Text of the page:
Is the PPP defiant or in disarray?

Zardari’s aides have been displaying a curious mix of bluster and fear.

Nadir Hassan December 26, 2011
Christmas Day in Islamabad is like any other day, except for the turkey on dinner tables. Natives still try to procure invites to parties hosted by foreigners and they still speculate about President Zardari’s murky future.

The night before Christmas provided further grist for the coup rumour mill as Chief of Army Staff Ashfaq Parvez Kayani skipped the dinner Zardari hosted for Chinese State Councillor Dai Bingguo, sending Chief of General Staff Lt Gen Waheed Arshad in his place. The night before that Kayani was a no-show at the dinner Prime Minister Yousaf Raza Gilani had for Bingguo.

Zardari’s aides have also been displaying a curious mix of bluster and fear. In one breath, they claim that his address in Naudero for Benazir Bhutto’s fourth death anniversary will decisively show that he is in no mood to give up and will fight back against the military. Then they follow that up by saying that perhaps Zardari may not speak at all because of health reasons and that the same speech could then be delivered by his son Bilawal.

Still, it is hard to avoid the conclusion that the PPP is displaying not defiance but disarray. On Sunday, Information Minister Firdous Ashiq Awan dramatically tendered her resignation at a televised cabinet meeting and just as speedily took the resignation back. Sources in the PPP say that Awan had been under fire within the party for not putting up a good enough defence of the government in the Memogate issue. The whispering campaign against her led Awan to offer her resignation. But, say the sources, Gilani is not prepared to let anyone resign at a time that calls for unity within the government.

The PML-N, for its part, is rhetorically opposed to the government but on the same page regarding the military. So you have the bluster of Chaudhry Nisar who has been demanding elections ‘tomorrow’ for a good two weeks. But as one PML-N MNA said, if the party really did want snap polls they could trigger it by immediately resigning from all their assembly seats. That this is not being considered is that it would be a victory for the army and that elections held under their auspices have no chance of being free and fair. The MNA also said that elections supervised by the army would leave the PML-N with even less power than it has now.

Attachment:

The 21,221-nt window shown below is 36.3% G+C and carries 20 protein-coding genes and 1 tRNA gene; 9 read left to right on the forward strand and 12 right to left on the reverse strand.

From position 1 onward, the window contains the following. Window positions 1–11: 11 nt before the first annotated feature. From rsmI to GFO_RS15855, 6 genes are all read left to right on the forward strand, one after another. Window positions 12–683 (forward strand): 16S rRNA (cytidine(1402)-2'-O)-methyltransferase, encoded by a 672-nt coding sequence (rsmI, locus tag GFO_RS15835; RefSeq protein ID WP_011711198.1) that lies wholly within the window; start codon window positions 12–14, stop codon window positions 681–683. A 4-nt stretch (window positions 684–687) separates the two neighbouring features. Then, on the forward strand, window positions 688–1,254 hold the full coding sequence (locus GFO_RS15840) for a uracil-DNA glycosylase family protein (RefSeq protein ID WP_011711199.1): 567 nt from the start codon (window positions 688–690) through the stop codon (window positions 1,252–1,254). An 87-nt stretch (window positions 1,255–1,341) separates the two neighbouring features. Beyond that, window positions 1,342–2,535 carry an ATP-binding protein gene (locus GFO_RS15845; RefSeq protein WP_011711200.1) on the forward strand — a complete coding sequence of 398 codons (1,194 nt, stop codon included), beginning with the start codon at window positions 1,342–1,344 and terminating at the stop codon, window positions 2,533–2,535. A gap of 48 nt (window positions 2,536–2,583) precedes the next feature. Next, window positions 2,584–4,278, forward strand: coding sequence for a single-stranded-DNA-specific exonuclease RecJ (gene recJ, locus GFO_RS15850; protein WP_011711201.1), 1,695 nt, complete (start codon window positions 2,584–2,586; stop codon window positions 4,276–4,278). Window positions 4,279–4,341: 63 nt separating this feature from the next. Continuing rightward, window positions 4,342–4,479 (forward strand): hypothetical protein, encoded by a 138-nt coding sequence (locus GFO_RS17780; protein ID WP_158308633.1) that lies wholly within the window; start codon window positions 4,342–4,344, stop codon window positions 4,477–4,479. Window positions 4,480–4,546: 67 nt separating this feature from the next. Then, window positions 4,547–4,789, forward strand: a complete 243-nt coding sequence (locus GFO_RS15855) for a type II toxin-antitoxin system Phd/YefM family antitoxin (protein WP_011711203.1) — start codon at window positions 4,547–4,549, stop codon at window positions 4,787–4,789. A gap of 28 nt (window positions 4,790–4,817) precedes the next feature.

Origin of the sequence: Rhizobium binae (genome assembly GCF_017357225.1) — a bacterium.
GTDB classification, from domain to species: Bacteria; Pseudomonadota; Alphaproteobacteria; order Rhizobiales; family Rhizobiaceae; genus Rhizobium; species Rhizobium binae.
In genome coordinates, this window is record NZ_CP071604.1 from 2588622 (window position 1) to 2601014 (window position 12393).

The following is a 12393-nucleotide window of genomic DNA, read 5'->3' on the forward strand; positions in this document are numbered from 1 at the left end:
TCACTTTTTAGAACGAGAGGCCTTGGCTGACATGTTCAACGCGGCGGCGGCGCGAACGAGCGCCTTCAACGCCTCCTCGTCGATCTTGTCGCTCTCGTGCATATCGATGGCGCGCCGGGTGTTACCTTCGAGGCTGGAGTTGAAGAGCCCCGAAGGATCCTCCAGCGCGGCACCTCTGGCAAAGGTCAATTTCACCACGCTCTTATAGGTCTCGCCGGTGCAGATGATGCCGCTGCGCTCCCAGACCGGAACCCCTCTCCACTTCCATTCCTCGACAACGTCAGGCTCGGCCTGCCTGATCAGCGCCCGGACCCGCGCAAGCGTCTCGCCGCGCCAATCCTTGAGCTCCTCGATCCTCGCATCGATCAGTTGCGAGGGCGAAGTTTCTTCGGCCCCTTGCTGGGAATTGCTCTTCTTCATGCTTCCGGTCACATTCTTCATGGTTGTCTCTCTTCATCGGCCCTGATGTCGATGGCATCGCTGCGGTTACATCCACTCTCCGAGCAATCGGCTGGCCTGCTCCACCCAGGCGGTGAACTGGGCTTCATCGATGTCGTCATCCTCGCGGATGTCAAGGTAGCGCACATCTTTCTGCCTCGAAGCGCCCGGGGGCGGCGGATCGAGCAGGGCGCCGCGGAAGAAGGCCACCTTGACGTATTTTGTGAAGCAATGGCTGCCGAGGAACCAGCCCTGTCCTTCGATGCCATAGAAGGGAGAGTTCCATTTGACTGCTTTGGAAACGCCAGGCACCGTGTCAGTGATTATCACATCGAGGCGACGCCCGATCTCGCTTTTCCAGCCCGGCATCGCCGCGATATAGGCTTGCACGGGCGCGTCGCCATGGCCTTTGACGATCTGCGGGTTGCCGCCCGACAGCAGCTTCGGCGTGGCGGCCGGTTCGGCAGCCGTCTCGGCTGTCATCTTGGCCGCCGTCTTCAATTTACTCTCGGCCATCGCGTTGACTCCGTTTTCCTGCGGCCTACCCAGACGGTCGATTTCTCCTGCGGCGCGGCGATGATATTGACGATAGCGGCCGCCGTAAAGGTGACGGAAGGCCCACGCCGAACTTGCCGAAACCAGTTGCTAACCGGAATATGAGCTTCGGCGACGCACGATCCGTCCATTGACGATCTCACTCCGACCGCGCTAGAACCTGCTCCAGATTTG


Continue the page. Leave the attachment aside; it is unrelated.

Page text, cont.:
The wildcard in all of this is the Imran Khan juggernaut, which is now getting even more establishment support in the guise of Maleeha Lodhi and former KP IGP Malik Naveed Ahmed, who has corruption cases pending before him in NAB. But Imran’s game is one no one in Islamabad is able to figure out. He added anti-military stalwart Javed Hashmi to his team even as a large dinner for Imran in Karachi was hosted by Adnan Asad, who claims to be a relative of General Pervez Musharraf and is a contractor for Nato.

As things stand, no one seems to have any idea what’s coming next. But as is always the case in Islamabad, that doesn’t mean there are any shortage of opinions predicting the future
WRITTEN BY:
Nadir Hassan An Islamabad based journalist who tweets at @Nadir_Hassan.
The views expressed by the writer and the reader comments do not necassarily reflect the views and policies of the Express Tribune.

COMMENTS (2)

mohammad naeem | 9 years ago | Reply on october 30 we kept guessing what is IK all about. On december 25 picture of IK became clearer. On 23rd of march he would come all clear as then he would not be judged by his words only but his actions too. To stage a jalsa in baluchistan he will have to show some mettle on issues of disapearances, killings and balochs hold on their resources. In this context the PPP would be judged in eyes of public and media in comparision with PTI.
Parvez | 9 years ago | Reply You have drawn a nice picture of what's going on and like your ending, your picture show that its all up in the air.
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